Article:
PowerShell Pro Tools
When using the PowerShell Pro Tools extension for the first time, you will be prompted to enter a license if you do not have one already.
PowerShell: Package As Executable
The Package As Executable command creates a new package.psd1 file and invokes the Merge-Script cmdlet from the PowerShell Pro Tools module. You can update the package.psd1 file to change the root script, include modules and configure options like obfuscation and .NET version
PowerShell: Show Windows Forms Designer
PowerShell Pro Tools provides a stand-alone Windows Forms Designer that can be opened via VS Code. It will generate designer code and event handlers for your PS1 files.
PowerShell: Generate Windows Form
Generate a Windows Form from a PowerShell function. Click here to see this in action.
View variables currently defined in your session without being in the debugger.
View the AST of the current file. Select nodes and highlight the text in the editor that is associated with that node.
PowerShell Module Explorer
View the modules that you have installed on your machine. You will be shown which modules are out of date and can update them right from the window.
PowerShell Provider Tree View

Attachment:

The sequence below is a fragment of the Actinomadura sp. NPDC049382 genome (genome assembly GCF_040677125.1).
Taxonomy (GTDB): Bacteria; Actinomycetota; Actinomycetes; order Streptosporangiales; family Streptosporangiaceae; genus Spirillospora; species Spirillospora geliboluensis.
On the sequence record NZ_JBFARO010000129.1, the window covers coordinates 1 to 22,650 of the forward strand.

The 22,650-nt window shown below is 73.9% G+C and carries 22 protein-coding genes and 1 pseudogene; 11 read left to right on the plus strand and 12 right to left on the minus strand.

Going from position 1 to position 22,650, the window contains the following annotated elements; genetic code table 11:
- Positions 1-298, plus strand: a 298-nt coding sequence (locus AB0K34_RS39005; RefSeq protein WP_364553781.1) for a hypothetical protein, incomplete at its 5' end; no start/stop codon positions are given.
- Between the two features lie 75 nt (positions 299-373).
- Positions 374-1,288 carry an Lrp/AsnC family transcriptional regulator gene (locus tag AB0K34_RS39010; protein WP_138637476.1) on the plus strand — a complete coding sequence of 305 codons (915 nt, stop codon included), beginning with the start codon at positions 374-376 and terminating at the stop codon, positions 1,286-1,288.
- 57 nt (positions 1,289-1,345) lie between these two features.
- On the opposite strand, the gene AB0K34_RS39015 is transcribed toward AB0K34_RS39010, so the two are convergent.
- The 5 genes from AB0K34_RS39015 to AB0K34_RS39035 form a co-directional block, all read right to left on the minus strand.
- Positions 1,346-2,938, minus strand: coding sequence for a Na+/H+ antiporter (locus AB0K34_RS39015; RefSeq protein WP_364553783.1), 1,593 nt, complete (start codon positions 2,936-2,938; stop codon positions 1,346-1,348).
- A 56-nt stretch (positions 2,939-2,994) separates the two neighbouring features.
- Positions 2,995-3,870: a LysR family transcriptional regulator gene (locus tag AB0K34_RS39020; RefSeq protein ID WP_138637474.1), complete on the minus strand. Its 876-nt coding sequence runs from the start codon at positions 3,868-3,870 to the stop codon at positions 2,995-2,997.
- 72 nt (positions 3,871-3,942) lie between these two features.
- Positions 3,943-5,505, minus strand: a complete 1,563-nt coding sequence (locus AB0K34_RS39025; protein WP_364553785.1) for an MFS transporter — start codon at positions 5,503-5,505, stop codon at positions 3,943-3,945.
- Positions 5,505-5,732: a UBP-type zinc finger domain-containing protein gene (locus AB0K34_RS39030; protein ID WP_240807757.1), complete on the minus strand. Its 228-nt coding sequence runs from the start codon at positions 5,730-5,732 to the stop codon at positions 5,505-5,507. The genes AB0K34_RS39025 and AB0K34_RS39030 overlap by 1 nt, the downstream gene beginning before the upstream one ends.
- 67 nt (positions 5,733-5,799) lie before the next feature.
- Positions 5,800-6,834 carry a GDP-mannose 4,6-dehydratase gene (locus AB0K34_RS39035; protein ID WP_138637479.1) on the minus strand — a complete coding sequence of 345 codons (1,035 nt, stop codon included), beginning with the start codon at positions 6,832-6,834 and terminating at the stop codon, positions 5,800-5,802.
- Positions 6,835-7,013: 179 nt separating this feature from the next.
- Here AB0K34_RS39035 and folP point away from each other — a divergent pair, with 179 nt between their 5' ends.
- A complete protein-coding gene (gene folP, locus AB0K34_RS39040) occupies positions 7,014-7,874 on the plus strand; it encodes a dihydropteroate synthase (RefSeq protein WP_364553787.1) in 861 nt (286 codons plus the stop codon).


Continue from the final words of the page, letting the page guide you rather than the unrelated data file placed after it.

Easily traverse PowerShell Providers and view items within containers. For example, check out the value of variables, functions and the file system.
PowerShell: Convert To C#
The Convert to C# command uses the ConvertTo-CSharp cmdlet from the PowerShell Pro Tools module. If you select a portion of the code, it will specify the -PowerShellScript parameter of the cmdlet. If you don't have a selection, it will attempt to convert the entire file from PowerShell to C#.
CSharp: Convert To PowerShell
The Convert to PowerShell command uses the ConvertTo-PowerShell cmdlet from the PowerShell Pro Tools module. If you select a portion of the code, it will specify the -CSharpCode parameter of the cmdlet. If you don't have a selection, it will attempt to convert the entire file from C# to PowerShell.
This command is especially handy with P\Invoke signatures.
PowerShell: Preview Universal Dashboard
This command opens a new VS Code WebView that contains the running instance of a Universal Dashboard. From your dashboard script, you need to return a new dashboard with New-UDDashboard.
PowerShell: Convert to New-UDElement
Converts HTML snippets into New-UDElement calls for Universal Dashboard.
PowerShell: Profile Script
You can profile the performance of your PowerShell scripts. Script timings and call count can be shown within the editor.
Save and quickly access scripts anywhere in your environment. Quick Scripts are stored globally and are accessible across workspaces. You can view and manage Quick Scripts in the PowerShell Explorer window.
Access Quick Scripts by using the Open Quick Script command and entering the name of the script.